Retire to Something ~ Not From Something
Retire TO Something ~ Not from something
A number of years ago, at age 50, I was “re-organized” out of my corporate job. It was a shock as I had never been unemployed. I never realized how much of my sense of self-worth and self-image were tied up in my job and title. Like most people, I had defined myself by my work. I would be at a social function and in meeting someone new, dread the inevitable question, “So, Av, what do you do?” I was stuck for a clear answer and usually mumbled something about management consulting.
I had no exit strategy and no vision of where I wanted to take my life. I spent almost two difficult years trying to figure out my future. It was, however, out of this experience that I realized that I was far from alone. Thousands of people struggle with the agony of significant life change and how to transition to a new life. For me, this experience resulted in establishing a company that specializes in teaching a program to people facing similar challenges. The program combines a unique lifestyle transition planning process with retirement education. I am proud to say that we have taught this program to almost 7,000 employees in a broad range of corporations and organizations.
Lifestyle transition planning and retirement education teaches the difference between the concepts of the old and the “new” retirement. The old retirement meant working to age 65 (for most there was no choice but to retire). Most people didn’t have a pension plan and the reality was you might only live five to 10 years into retirement, so why worry about transition planning and retirement education? Most people would kick back and do nothing.
The “new” retirement is completely different. People are retiring earlier and living longer, and now it is conceivable that one could have 25 or more years ahead of them. That is a long time to do nothing. Today there is a need to build a new life structure that will challenge, motivate, and provide a feeling of being useful and a sense of life satisfaction.
The old retirement was:
Work for over 40 years…
Retire at age 65
Live until age 70 – 75
The new retirement means:
Work to create a lifestyle
Live differently –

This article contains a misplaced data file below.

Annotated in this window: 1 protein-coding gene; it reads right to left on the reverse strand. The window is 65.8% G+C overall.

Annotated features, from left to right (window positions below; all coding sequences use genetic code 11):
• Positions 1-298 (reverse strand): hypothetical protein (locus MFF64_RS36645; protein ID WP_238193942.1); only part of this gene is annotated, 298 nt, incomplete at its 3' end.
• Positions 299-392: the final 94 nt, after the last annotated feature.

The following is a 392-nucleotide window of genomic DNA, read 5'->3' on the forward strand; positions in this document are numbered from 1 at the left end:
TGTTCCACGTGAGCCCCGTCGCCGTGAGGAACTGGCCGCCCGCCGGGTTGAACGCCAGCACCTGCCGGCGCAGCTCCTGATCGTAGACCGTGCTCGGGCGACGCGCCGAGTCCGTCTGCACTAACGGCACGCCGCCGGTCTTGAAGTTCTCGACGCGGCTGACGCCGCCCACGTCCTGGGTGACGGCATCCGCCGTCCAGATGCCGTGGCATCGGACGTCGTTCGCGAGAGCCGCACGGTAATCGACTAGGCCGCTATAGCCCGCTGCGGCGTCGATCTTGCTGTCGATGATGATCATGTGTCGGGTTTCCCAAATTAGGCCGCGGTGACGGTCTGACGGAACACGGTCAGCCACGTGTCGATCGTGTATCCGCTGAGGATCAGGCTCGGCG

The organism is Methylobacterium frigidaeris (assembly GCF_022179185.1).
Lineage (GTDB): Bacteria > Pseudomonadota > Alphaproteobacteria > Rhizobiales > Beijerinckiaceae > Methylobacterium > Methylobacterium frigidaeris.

Work part-time, volunteer, new hobby, travel, new career, further education etc.
Live until 80+years
In his book, “The Third Wave”, Alvin Toffler said it very well: “Individuals need life structure… For many people, a job is crucial psychologically, over and above the paycheck. By making clear demands on their time and energy, it provides an element of structure around which the rest of their lives can be organized.”
In retirement, the “job” that Toffler refers to may or may not be a traditional one. It may be for pay or not (volunteering), but some form of work or activity (i.e. going back to school, starting a new business or hobby) is necessary to provide life structure.
Here is a true story that may help to illustrate this need. My friend David and I were having breakfast together and he announced that he had decided to retire. I asked him what he planned to do and he replied, “More golf, travel, more family time” and to “generally enjoy life.” I then said to him, “And then what are you going to do?” He said, “That’s it, I’m going to enjoy life.” And he did – for about six months, after which time, he began to realize that his life lacked meaning, purpose, challenge and motivation. He was bored. He did not have much of a reason to get out of bed in the morning. Eventually, he decided to build a new life structure that combined part-time work, consulting in his field of expertise, volunteering, a new hobby as well as travel and family time. His spark returned and life became far more satisfying. He was now able to enjoy his life.